It has been about one week since the U.S. Department of Commerce (DOC) launched a formal investigation into the unfair trading practices of Mexico’s sugar industry, noting strong evidence of significant dumping and actionable subsidies.
Yet, a group of lobbyists from the candy, corn refining, and Mexican sugar industries are angling to influence what is supposed to be an independent, quasi-judicial government investigation. In fact, these industries are holding a joint media briefing today to attack the antidumping and subsidy petitions pending against Mexico.
“It’s troubling these groups are trying to impede the process of enforcing U.S. trade laws,” said Phillip Hayes, a spokesperson for the American Sugar Alliance. “And it’s ironic since every one of these industries has turned to these same laws in the past.”
- One of the candy industry’s biggest companies, Hershey Foods, has used antidumping, countervailing duty laws for nearly two decades to impose duties on unfairly traded pasta products from Italy and Turkey. Other large food manufacturers, Borden Inc. and Gooch Foods, joined Hershey in that suit.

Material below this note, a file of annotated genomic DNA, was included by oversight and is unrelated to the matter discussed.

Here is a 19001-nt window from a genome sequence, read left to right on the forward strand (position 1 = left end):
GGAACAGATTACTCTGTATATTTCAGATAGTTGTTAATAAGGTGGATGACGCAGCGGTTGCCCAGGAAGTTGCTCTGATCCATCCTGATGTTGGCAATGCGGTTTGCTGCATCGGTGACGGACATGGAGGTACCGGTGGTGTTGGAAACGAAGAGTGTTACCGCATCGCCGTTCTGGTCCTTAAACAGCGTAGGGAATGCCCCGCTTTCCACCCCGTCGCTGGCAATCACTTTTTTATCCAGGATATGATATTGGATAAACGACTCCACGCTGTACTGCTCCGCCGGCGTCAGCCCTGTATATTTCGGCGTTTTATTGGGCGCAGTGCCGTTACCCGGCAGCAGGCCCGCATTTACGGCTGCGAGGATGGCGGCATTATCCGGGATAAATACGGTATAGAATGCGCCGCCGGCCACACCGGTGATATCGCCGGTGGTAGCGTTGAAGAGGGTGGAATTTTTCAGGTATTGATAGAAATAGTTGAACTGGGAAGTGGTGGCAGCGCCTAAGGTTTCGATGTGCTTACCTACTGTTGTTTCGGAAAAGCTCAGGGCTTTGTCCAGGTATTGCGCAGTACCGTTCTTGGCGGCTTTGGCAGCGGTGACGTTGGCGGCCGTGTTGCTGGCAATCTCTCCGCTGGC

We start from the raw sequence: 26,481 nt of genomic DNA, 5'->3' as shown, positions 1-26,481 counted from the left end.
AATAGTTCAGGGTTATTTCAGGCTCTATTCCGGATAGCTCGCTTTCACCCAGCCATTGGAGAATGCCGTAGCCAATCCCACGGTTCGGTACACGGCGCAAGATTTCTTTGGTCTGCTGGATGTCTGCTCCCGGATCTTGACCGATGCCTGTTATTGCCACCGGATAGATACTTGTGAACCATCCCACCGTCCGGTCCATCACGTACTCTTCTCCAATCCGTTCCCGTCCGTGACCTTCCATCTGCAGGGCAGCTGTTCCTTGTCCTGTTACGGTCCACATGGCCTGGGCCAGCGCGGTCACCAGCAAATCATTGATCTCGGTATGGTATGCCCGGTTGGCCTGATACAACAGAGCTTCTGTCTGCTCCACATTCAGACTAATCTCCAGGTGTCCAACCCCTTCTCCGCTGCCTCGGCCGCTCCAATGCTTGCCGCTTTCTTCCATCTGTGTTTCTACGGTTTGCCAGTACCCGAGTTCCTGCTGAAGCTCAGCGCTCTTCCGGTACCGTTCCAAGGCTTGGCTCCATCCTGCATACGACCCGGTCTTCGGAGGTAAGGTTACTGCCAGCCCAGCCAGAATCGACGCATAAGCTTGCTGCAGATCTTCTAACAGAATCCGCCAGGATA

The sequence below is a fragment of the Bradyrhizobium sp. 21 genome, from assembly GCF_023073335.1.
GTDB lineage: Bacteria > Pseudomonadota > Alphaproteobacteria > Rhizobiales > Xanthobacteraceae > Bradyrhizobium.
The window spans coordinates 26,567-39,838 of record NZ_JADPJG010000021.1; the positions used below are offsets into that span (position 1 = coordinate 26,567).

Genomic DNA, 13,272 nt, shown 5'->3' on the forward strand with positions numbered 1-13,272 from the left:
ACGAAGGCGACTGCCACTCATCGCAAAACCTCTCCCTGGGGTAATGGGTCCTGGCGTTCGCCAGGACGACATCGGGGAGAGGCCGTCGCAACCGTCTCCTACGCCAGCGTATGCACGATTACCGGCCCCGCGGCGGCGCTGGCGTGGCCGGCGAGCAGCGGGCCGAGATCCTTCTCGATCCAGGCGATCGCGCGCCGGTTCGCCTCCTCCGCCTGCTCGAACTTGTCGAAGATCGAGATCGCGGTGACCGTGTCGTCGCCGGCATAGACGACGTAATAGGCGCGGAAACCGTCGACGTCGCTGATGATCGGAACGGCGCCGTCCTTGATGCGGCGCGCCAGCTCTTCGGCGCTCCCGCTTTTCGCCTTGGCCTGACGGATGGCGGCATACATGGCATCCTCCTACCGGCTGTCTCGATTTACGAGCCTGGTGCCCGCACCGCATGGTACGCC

- Three of America’s biggest corn refiners – ADM, Cargill, and Tate & Lyle – filed and won an antidumping and countervailing duty case against China in 2008.
- And, the Mexican sugar industry used Mexico’s antidumping law to impose duties on U.S. High Fructose Corn Syrup from 1998 to 2002.
Of course, these industries aren’t alone. Since NAFTA’s implementation, the trade deal’s participants have brought 114 cases against one another, including the DOC’s recently announced preliminary ruling against Mexico for dumping steel rebar on the U.S. market.
In agriculture alone, U.S. interests have filed more than 30 cases over the past 20 years to keep dumping and/or subsidies by global trading partners from harming their industries.
“It is obvious that neither confectioners nor corn refiners would stand by and let a foreign competitor run them out of business through unfair trading practices,” Hayes concluded. “And we would never expect any U.S. business to. The fact that that these groups won’t afford us the same consideration of the rule of law is unfortunate.”
Hayes said the process is now in the U.S. government’s impartial hands and it will use hard data and U.S. law to decide if corrective measures are needed.